Thursday, September 26, 2013

Why I Take the Stairs


When I was two years old, I was given a walker. I was never supposed to be able to walk without one, according to my physical therapist.

Except I did.

I threw that walker down, outright refusing to use it. I couldn't stand still without collapsing, without my knees buckling, but I was determined. With a lot of persistence and a fair amount of M&M's, I learned how to manipulate my wobbly legs. And never again did I touch that walker.

"Can-Do Girl"...that's what my parents called me, because when I was asked if I needed help, I usually replied, "I can do it."

I am still that girl in college. Sometimes I wonder if I am independent to a fault; I struggle to find the balance between being as independent as possible and asking for help when I need it.

Several times already, some of the boys on campus whom I don't even know have offered to carry my backpack.

"I'm all set, thanks, but thank you for the offer; I really appreciate that," I say, and I am unaware of the words tumbling out of my mouth, the refusal that came before I fully processed the offer. I can't even remember the last time I accepted help.

And then there are the people who see me about to use a staircase, and their faces turn to panic as they try to direct me to an elevator.

"I am all set, but thank you," I say again, feeling like a broken record. "I always take the stairs."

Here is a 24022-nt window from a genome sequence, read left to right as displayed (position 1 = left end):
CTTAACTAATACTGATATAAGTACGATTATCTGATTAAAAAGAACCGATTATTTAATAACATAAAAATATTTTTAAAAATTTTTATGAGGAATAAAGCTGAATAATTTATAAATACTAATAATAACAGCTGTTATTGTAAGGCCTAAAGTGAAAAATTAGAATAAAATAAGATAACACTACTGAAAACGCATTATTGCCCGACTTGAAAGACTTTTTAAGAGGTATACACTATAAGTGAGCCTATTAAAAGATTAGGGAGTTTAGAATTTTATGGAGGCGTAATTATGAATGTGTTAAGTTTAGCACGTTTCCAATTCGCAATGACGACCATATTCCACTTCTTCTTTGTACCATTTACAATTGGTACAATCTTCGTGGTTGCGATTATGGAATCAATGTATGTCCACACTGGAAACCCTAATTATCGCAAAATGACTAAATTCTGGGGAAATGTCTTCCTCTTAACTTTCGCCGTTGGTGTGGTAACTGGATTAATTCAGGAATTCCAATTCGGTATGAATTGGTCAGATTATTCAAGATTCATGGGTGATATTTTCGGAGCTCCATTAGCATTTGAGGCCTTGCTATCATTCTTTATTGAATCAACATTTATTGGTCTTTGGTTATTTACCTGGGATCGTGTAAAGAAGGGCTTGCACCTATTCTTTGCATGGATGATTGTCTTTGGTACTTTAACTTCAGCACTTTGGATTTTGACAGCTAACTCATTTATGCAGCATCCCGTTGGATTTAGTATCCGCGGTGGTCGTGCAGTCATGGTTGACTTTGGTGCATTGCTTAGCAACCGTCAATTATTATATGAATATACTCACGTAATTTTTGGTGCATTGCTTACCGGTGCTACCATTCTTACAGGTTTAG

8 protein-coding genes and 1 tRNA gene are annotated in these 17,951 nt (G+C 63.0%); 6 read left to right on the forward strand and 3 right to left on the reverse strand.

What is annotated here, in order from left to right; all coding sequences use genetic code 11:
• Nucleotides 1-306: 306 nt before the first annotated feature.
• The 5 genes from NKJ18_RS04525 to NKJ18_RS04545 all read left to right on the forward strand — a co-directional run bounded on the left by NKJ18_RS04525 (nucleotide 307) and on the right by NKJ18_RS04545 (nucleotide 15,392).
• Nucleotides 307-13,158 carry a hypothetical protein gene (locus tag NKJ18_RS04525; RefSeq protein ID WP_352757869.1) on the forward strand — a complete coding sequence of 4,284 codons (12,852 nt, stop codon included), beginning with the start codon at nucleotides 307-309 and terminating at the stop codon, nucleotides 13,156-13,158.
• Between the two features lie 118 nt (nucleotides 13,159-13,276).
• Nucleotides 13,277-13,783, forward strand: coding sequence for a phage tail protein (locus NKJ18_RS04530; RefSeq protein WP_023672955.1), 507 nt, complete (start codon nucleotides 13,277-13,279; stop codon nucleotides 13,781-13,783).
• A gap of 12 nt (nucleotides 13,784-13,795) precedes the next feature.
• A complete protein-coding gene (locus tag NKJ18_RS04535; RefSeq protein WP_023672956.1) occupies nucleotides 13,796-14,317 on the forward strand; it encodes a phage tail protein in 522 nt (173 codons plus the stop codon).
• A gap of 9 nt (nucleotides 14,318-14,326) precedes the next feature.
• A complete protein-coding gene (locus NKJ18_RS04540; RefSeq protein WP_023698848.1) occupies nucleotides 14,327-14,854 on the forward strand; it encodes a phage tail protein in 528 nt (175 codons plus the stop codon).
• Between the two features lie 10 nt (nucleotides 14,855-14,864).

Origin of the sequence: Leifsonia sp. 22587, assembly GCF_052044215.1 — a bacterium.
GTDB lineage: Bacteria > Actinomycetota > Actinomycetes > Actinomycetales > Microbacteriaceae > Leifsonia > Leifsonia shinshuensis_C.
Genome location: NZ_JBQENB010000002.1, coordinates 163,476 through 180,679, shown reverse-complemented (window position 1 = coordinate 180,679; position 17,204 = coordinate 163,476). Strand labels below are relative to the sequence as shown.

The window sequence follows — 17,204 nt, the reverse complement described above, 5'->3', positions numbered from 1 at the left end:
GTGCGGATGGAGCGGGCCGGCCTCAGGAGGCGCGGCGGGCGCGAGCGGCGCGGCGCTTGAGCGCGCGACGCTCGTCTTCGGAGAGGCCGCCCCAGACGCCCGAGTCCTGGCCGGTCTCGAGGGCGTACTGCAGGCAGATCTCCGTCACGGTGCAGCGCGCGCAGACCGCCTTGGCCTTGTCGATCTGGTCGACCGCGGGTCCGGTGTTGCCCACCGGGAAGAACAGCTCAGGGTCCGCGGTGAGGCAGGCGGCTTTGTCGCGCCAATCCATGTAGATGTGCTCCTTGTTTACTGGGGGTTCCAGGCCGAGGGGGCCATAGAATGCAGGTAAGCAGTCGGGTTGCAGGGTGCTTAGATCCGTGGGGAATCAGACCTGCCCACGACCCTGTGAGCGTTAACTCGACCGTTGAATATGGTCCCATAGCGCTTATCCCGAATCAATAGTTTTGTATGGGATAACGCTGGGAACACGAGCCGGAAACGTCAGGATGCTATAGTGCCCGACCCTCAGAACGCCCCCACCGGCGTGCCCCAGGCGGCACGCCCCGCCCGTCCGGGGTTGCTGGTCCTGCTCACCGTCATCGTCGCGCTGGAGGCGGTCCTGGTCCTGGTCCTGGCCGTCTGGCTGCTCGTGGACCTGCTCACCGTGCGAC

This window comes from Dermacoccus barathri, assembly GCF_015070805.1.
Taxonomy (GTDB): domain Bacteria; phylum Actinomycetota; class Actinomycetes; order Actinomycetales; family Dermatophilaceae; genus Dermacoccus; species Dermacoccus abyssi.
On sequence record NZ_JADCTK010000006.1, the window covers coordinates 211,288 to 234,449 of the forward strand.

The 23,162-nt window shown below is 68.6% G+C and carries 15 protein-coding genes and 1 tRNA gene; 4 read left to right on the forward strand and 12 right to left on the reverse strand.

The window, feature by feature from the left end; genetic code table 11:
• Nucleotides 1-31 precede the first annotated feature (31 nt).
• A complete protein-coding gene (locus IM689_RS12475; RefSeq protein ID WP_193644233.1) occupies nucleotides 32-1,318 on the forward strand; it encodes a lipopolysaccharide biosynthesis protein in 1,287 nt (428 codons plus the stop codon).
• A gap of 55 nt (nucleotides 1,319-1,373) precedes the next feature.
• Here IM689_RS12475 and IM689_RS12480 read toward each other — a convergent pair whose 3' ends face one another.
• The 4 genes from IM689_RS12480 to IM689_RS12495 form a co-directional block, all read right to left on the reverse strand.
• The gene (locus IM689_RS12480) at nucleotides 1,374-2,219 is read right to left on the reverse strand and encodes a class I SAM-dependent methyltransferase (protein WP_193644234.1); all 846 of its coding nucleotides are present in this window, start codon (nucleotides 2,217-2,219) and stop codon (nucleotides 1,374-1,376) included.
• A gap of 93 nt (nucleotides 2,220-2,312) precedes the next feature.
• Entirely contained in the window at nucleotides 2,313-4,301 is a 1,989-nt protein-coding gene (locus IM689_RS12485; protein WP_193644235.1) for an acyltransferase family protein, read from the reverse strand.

And the panic turns to confusion, then surprise.

One of my professors wondered yesterday why I walk all the way across campus to my class.

Can't you just get a ride? she asked.

Yes. But cerebral palsy has taught me that the easy way out is very rarely the best way; we never know what we'll be able to accomplish when we push our abilities to the limit...I can walk. I can manage my backpack. I can climb three flights of stairs. If I can do it, I will.

Just because there's an elevator doesn't mean we have to use it. I am no longer a wispy-haired two-year-old throwing down a walker, but my spirit is every bit as fierce.

I've been told that I can't. I've had my knees collapse out from under me with no warning. I've experienced the frustration that comes from having a brain that can't always tell my body what I want it to do. I know what it is like to struggle with every step. I know what it is like to feel broken.

I know what it is like, so I don't take my abilities for granted.

That is why I take the stairs.

7 comments:

  1. Kerry, we love you!!!!! You are a strong spirit!

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  2. I take the stairs. Awesome!!! My friend, simply awesome. Although I wonder if any of those boys offering to carry your back pack might be trying to find a way to ask you out ;)

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  3. thanks K I needed to hear this today

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  4. I love this too. I actually read this from my phone the other day and forgot that I hadn't commented. You are AWESOME. What a great reminder again to not take my own abilities for granted. Thanks for that, friend.

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  5. Oh, break my heart, why don't you? Adaptive equipment, elevators, etc are so helpful and freeing. I totally understand why you don't (or didn't) feel this way. I get it. But being SO independent at your own expense makes me wish you were raised to love adaptive equipment and CP and elevators and EVERYTHING. (I understand. I do.) It's just hard to read about your literally running yourself into the ground. I want to look you in the eyes and tell you, "You have nothing to prove. You can relax. You are enough." <3

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